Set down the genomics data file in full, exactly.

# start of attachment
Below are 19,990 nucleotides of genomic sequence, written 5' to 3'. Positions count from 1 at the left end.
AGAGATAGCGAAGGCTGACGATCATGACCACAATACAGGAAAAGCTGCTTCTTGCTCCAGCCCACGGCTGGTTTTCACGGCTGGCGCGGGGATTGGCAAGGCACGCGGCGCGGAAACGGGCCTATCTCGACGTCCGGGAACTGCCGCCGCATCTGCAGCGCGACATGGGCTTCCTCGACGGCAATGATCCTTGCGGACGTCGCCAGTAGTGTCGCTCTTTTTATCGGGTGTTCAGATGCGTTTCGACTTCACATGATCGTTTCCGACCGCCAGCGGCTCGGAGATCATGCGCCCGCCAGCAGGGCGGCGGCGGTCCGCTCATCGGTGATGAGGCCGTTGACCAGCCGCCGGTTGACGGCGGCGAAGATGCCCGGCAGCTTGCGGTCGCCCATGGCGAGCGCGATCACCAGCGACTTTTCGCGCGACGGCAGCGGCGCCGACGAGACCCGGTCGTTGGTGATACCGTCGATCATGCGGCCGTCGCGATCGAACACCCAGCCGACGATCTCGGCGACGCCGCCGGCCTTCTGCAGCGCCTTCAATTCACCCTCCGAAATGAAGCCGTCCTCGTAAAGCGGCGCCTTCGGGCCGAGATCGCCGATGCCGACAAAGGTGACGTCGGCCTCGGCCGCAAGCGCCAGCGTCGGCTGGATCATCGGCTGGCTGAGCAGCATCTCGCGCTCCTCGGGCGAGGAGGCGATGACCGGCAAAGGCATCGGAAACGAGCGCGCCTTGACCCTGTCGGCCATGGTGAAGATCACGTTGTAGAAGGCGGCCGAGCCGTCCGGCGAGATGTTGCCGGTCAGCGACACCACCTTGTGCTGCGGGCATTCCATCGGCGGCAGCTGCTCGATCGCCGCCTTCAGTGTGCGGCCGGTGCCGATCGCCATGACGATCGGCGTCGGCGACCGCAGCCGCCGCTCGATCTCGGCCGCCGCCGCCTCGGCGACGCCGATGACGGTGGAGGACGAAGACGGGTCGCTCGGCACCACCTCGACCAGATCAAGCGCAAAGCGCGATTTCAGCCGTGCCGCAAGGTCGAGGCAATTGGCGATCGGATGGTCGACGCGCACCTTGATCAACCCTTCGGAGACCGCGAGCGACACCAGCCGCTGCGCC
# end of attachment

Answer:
Below are 19,990 nucleotides of genomic sequence, written 5' to 3'. Positions count from 1 at the left end.
AGAGATAGCGAAGGCTGACGATCATGACCACAATACAGGAAAAGCTGCTTCTTGCTCCAGCCCACGGCTGGTTTTCACGGCTGGCGCGGGGATTGGCAAGGCACGCGGCGCGGAAACGGGCCTATCTCGACGTCCGGGAACTGCCGCCGCATCTGCAGCGCGACATGGGCTTCCTCGACGGCAATGATCCTTGCGGACGTCGCCAGTAGTGTCGCTCTTTTTATCGGGTGTTCAGATGCGTTTCGACTTCACATGATCGTTTCCGACCGCCAGCGGCTCGGAGATCATGCGCCCGCCAGCAGGGCGGCGGCGGTCCGCTCATCGGTGATGAGGCCGTTGACCAGCCGCCGGTTGACGGCGGCGAAGATGCCCGGCAGCTTGCGGTCGCCCATGGCGAGCGCGATCACCAGCGACTTTTCGCGCGACGGCAGCGGCGCCGACGAGACCCGGTCGTTGGTGATACCGTCGATCATGCGGCCGTCGCGATCGAACACCCAGCCGACGATCTCGGCGACGCCGCCGGCCTTCTGCAGCGCCTTCAATTCACCCTCCGAAATGAAGCCGTCCTCGTAAAGCGGCGCCTTCGGGCCGAGATCGCCGATGCCGACAAAGGTGACGTCGGCCTCGGCCGCAAGCGCCAGCGTCGGCTGGATCATCGGCTGGCTGAGCAGCATCTCGCGCTCCTCGGGCGAGGAGGCGATGACCGGCAAAGGCATCGGAAACGAGCGCGCCTTGACCCTGTCGGCCATGGTGAAGATCACGTTGTAGAAGGCGGCCGAGCCGTCCGGCGAGATGTTGCCGGTCAGCGACACCACCTTGTGCTGCGGGCATTCCATCGGCGGCAGCTGCTCGATCGCCGCCTTCAGTGTGCGGCCGGTGCCGATCGCCATGACGATCGGCGTCGGCGACCGCAGCCGCCGCTCGATCTCGGCCGCCGCCGCCTCGGCGACGCCGATGACGGTGGAGGACGAAGACGGGTCGCTCGGCACCACCTCGACCAGATCAAGCGCAAAGCGCGATTTCAGCCGTGCCGCAAGGTCGAGGCAATTGGCGATCGGATGGTCGACGCGCACCTTGATCAACCCTTCGGAGACCGCGAGCGACACCAGCCGCTGCGCC